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Dr Stephen Brogan

Dr Stephen Brogan

Easter Customs in Late 17th Century England

Easter Customs in Late 17th Century England: a lecture by Dr Stephen Brogan. This lecture will discuss two important Easter customs of late seventeenth-century England. 

Hastings resident, Dr Stephen Brogan is a Fellow of The Royal Historical Society and a Visiting Lecturer at Royal Holloway, University of London, where he teaches early modern history. He specialises in the political, cultural, intellectual and medical history of Stuart England, including its visual culture. His book The Royal Touch in Early Modern England: Politics, Medicine and Sin was published in 2015 by The Royal Historical Society with Boydell and Brewer Ltd. He is currently working on mercy, forgiveness and wellbeing in 17th-century England.

Some rituals dating back to the 17th century include:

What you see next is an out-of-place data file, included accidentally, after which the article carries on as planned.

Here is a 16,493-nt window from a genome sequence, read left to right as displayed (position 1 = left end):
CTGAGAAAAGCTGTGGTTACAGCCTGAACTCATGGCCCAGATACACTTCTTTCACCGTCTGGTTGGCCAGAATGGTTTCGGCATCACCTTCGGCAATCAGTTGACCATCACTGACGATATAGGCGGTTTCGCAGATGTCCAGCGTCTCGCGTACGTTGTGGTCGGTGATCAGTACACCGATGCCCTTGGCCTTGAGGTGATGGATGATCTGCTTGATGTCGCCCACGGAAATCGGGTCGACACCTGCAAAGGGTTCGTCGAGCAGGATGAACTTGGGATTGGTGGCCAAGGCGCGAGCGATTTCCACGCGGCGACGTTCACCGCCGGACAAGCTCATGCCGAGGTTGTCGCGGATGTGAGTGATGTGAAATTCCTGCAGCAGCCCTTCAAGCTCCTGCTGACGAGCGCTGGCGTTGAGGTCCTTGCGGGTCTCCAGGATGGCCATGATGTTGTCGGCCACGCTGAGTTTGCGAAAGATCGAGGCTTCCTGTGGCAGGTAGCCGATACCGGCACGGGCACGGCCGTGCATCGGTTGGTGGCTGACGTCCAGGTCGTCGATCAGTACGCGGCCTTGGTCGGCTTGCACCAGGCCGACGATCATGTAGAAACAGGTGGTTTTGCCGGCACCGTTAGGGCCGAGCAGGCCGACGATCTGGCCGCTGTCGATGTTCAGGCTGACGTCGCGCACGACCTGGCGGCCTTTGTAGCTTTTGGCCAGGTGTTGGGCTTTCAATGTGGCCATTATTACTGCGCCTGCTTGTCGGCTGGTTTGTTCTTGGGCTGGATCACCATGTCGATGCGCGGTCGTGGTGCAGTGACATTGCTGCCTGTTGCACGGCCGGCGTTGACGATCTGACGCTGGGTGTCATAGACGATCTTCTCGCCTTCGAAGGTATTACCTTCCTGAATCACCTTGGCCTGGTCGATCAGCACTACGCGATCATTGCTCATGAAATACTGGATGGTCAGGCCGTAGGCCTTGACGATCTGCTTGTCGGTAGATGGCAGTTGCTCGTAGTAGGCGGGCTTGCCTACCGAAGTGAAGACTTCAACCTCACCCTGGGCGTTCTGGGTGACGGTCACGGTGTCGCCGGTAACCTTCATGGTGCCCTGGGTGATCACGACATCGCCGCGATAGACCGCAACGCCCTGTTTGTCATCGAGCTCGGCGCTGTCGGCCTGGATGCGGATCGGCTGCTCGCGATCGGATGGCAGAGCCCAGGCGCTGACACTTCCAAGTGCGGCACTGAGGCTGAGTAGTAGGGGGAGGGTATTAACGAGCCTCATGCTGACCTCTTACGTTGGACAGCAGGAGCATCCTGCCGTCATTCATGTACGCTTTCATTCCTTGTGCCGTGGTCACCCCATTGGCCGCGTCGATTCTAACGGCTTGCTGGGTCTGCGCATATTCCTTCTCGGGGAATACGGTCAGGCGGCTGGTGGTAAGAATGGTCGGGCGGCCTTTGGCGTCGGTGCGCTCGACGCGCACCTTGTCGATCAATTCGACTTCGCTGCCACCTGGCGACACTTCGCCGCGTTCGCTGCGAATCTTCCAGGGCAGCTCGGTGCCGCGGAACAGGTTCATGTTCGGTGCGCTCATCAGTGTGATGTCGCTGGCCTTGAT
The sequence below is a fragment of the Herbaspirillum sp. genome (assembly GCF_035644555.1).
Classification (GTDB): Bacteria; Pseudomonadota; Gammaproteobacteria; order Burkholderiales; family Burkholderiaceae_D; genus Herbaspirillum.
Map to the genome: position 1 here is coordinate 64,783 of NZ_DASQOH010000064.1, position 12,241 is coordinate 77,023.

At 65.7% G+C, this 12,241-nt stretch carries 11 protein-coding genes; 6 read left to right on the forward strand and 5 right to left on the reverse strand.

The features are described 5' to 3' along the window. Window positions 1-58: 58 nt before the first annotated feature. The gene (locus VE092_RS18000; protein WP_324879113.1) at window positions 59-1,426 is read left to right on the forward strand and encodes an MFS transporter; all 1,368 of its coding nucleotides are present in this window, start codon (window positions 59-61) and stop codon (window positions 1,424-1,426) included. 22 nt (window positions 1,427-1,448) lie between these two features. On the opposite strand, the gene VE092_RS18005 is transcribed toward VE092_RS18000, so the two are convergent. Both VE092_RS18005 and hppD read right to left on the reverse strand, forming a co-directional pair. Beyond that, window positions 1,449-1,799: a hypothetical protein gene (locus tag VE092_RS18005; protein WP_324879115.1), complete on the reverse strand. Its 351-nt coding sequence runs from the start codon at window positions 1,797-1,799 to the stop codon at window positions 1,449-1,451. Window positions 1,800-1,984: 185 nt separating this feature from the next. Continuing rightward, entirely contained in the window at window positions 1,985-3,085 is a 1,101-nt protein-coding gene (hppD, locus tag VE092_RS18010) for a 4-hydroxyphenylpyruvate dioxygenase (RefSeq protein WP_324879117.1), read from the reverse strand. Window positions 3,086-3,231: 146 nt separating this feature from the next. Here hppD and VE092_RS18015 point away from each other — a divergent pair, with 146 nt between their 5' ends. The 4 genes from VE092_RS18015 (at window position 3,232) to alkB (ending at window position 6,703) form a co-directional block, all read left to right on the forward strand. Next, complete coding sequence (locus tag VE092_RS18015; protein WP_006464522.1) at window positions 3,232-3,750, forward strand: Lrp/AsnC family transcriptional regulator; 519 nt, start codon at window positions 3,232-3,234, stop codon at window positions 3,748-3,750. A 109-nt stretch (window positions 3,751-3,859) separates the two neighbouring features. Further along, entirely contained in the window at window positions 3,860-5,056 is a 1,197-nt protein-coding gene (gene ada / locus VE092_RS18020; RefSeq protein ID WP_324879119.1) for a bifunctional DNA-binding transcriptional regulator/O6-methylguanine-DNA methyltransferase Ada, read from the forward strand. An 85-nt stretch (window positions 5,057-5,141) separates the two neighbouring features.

On Maundy Thursday the king washed the feet of the poor.

On the next day, Good Friday, the king then touched people who were ill with scrofula, at a special ceremony structured around prayers, in order to try and cure them.

Both of these rituals were re-enactments of parts of the life of Jesus Christ.

This lecture will look at the relationship between religion and medicine in late seventeenth-century England. Please note: this is a history lecture that will examine religion, it is not a religious event.

Easter Customs in Late 17th Century England, Good Friday, 30 March 2018. Lecture 7 – 8 p.m, followed by half an hour of questions and discussion. Café Grand Rue de Péra, 73-74 Queens Road, Hastings, TN34 1RL. The café will be open for great coffee and snacks.

Stephen Brogan in History Today.

Posted 06:19 Friday, Mar 23, 2018 In: Hastings People


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